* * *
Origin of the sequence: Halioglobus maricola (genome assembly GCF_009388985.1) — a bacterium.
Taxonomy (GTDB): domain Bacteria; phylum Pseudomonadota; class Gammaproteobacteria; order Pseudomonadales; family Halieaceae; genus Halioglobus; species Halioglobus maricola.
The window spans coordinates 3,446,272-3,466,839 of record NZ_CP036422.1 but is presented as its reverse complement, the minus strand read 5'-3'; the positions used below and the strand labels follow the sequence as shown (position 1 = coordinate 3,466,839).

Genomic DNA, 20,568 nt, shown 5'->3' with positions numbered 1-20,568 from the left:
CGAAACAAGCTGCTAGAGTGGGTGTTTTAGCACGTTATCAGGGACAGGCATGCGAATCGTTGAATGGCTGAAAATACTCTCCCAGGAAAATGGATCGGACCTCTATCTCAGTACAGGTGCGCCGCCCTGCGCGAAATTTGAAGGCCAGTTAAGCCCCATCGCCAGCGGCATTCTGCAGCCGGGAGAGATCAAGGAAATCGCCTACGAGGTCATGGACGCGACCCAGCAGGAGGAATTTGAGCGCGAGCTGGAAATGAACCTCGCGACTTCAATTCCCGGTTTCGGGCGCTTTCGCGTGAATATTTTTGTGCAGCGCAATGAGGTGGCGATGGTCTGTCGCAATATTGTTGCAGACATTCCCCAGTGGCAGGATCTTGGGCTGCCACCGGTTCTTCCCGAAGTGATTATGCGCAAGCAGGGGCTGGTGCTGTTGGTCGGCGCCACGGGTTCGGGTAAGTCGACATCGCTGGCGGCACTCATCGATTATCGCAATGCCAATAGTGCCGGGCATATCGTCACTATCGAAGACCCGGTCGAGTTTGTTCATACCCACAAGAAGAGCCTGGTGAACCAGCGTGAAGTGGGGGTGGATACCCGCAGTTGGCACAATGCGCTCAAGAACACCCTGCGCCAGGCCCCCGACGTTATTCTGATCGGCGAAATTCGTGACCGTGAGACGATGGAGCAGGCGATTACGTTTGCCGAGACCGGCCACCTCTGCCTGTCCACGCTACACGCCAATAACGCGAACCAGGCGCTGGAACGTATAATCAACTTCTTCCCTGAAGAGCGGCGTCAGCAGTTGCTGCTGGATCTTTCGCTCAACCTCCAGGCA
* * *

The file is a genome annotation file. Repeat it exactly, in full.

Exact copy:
Origin of the sequence: Halioglobus maricola (genome assembly GCF_009388985.1) — a bacterium.
Taxonomy (GTDB): domain Bacteria; phylum Pseudomonadota; class Gammaproteobacteria; order Pseudomonadales; family Halieaceae; genus Halioglobus; species Halioglobus maricola.
The window spans coordinates 3,446,272-3,466,839 of record NZ_CP036422.1 but is presented as its reverse complement, the minus strand read 5'-3'; the positions used below and the strand labels follow the sequence as shown (position 1 = coordinate 3,466,839).

Genomic DNA, 20,568 nt, shown 5'->3' with positions numbered 1-20,568 from the left:
CGAAACAAGCTGCTAGAGTGGGTGTTTTAGCACGTTATCAGGGACAGGCATGCGAATCGTTGAATGGCTGAAAATACTCTCCCAGGAAAATGGATCGGACCTCTATCTCAGTACAGGTGCGCCGCCCTGCGCGAAATTTGAAGGCCAGTTAAGCCCCATCGCCAGCGGCATTCTGCAGCCGGGAGAGATCAAGGAAATCGCCTACGAGGTCATGGACGCGACCCAGCAGGAGGAATTTGAGCGCGAGCTGGAAATGAACCTCGCGACTTCAATTCCCGGTTTCGGGCGCTTTCGCGTGAATATTTTTGTGCAGCGCAATGAGGTGGCGATGGTCTGTCGCAATATTGTTGCAGACATTCCCCAGTGGCAGGATCTTGGGCTGCCACCGGTTCTTCCCGAAGTGATTATGCGCAAGCAGGGGCTGGTGCTGTTGGTCGGCGCCACGGGTTCGGGTAAGTCGACATCGCTGGCGGCACTCATCGATTATCGCAATGCCAATAGTGCCGGGCATATCGTCACTATCGAAGACCCGGTCGAGTTTGTTCATACCCACAAGAAGAGCCTGGTGAACCAGCGTGAAGTGGGGGTGGATACCCGCAGTTGGCACAATGCGCTCAAGAACACCCTGCGCCAGGCCCCCGACGTTATTCTGATCGGCGAAATTCGTGACCGTGAGACGATGGAGCAGGCGATTACGTTTGCCGAGACCGGCCACCTCTGCCTGTCCACGCTACACGCCAATAACGCGAACCAGGCGCTGGAACGTATAATCAACTTCTTCCCTGAAGAGCGGCGTCAGCAGTTGCTGCTGGATCTTTCGCTCAACCTCCAGGCA